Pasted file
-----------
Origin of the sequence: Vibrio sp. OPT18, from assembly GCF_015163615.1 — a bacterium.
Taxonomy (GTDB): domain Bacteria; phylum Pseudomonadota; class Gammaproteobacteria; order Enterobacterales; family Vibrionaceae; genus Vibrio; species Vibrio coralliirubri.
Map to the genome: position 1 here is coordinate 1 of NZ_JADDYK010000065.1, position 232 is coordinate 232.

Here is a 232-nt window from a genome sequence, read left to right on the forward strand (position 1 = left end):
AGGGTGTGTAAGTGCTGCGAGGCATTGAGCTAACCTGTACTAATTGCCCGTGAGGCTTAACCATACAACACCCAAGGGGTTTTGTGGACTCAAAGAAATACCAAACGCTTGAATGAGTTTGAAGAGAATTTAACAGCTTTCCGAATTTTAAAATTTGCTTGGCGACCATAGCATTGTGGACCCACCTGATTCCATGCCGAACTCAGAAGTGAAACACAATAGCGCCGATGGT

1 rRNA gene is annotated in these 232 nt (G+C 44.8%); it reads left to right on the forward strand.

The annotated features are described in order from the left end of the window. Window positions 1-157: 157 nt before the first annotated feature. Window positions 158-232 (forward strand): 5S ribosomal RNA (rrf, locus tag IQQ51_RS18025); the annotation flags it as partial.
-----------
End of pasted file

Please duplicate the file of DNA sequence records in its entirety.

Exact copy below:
Origin of the sequence: Vibrio sp. OPT18, from assembly GCF_015163615.1 — a bacterium.
Taxonomy (GTDB): domain Bacteria; phylum Pseudomonadota; class Gammaproteobacteria; order Enterobacterales; family Vibrionaceae; genus Vibrio; species Vibrio coralliirubri.
Map to the genome: position 1 here is coordinate 1 of NZ_JADDYK010000065.1, position 232 is coordinate 232.

Here is a 232-nt window from a genome sequence, read left to right on the forward strand (position 1 = left end):
AGGGTGTGTAAGTGCTGCGAGGCATTGAGCTAACCTGTACTAATTGCCCGTGAGGCTTAACCATACAACACCCAAGGGGTTTTGTGGACTCAAAGAAATACCAAACGCTTGAATGAGTTTGAAGAGAATTTAACAGCTTTCCGAATTTTAAAATTTGCTTGGCGACCATAGCATTGTGGACCCACCTGATTCCATGCCGAACTCAGAAGTGAAACACAATAGCGCCGATGGT

1 rRNA gene is annotated in these 232 nt (G+C 44.8%); it reads left to right on the forward strand.

The annotated features are described in order from the left end of the window. Window positions 1-157: 157 nt before the first annotated feature. Window positions 158-232 (forward strand): 5S ribosomal RNA (rrf, locus tag IQQ51_RS18025); the annotation flags it as partial.